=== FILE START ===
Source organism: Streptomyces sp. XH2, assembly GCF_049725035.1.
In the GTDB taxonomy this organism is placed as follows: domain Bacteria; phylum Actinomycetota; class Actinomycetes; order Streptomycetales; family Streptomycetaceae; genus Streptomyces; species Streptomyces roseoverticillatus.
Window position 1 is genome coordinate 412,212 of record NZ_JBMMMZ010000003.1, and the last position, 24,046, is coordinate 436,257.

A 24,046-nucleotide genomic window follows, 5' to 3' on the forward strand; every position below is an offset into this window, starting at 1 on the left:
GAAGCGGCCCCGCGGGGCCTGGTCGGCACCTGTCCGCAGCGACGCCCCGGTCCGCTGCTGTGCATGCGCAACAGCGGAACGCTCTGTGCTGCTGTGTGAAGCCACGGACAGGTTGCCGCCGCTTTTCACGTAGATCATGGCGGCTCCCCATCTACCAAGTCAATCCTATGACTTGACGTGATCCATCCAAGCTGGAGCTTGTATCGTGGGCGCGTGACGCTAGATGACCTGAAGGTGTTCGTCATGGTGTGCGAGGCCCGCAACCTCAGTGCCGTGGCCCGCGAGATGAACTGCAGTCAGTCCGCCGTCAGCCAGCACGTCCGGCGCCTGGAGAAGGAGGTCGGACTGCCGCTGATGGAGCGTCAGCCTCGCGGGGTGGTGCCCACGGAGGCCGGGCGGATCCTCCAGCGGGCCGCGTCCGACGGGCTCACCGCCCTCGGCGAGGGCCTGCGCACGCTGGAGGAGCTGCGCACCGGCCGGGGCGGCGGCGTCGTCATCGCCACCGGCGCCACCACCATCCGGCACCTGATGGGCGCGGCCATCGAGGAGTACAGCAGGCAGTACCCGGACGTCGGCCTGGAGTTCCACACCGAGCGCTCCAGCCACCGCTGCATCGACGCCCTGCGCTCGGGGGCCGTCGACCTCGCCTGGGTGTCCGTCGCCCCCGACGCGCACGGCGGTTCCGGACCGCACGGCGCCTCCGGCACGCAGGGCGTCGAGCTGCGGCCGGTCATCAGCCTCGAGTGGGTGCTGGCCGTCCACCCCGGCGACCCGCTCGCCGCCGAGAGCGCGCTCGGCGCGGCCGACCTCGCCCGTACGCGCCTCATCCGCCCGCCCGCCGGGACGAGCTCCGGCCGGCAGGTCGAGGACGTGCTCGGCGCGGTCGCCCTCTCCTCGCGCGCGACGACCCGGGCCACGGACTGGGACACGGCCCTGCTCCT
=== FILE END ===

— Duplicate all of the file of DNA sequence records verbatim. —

Source organism: Streptomyces sp. XH2, assembly GCF_049725035.1.
In the GTDB taxonomy this organism is placed as follows: domain Bacteria; phylum Actinomycetota; class Actinomycetes; order Streptomycetales; family Streptomycetaceae; genus Streptomyces; species Streptomyces roseoverticillatus.
Window position 1 is genome coordinate 412,212 of record NZ_JBMMMZ010000003.1, and the last position, 24,046, is coordinate 436,257.

A 24,046-nucleotide genomic window follows, 5' to 3' on the forward strand; every position below is an offset into this window, starting at 1 on the left:
GAAGCGGCCCCGCGGGGCCTGGTCGGCACCTGTCCGCAGCGACGCCCCGGTCCGCTGCTGTGCATGCGCAACAGCGGAACGCTCTGTGCTGCTGTGTGAAGCCACGGACAGGTTGCCGCCGCTTTTCACGTAGATCATGGCGGCTCCCCATCTACCAAGTCAATCCTATGACTTGACGTGATCCATCCAAGCTGGAGCTTGTATCGTGGGCGCGTGACGCTAGATGACCTGAAGGTGTTCGTCATGGTGTGCGAGGCCCGCAACCTCAGTGCCGTGGCCCGCGAGATGAACTGCAGTCAGTCCGCCGTCAGCCAGCACGTCCGGCGCCTGGAGAAGGAGGTCGGACTGCCGCTGATGGAGCGTCAGCCTCGCGGGGTGGTGCCCACGGAGGCCGGGCGGATCCTCCAGCGGGCCGCGTCCGACGGGCTCACCGCCCTCGGCGAGGGCCTGCGCACGCTGGAGGAGCTGCGCACCGGCCGGGGCGGCGGCGTCGTCATCGCCACCGGCGCCACCACCATCCGGCACCTGATGGGCGCGGCCATCGAGGAGTACAGCAGGCAGTACCCGGACGTCGGCCTGGAGTTCCACACCGAGCGCTCCAGCCACCGCTGCATCGACGCCCTGCGCTCGGGGGCCGTCGACCTCGCCTGGGTGTCCGTCGCCCCCGACGCGCACGGCGGTTCCGGACCGCACGGCGCCTCCGGCACGCAGGGCGTCGAGCTGCGGCCGGTCATCAGCCTCGAGTGGGTGCTGGCCGTCCACCCCGGCGACCCGCTCGCCGCCGAGAGCGCGCTCGGCGCGGCCGACCTCGCCCGTACGCGCCTCATCCGCCCGCCCGCCGGGACGAGCTCCGGCCGGCAGGTCGAGGACGTGCTCGGCGCGGTCGCCCTCTCCTCGCGCGCGACGACCCGGGCCACGGACTGGGACACGGCCCTGCTCCT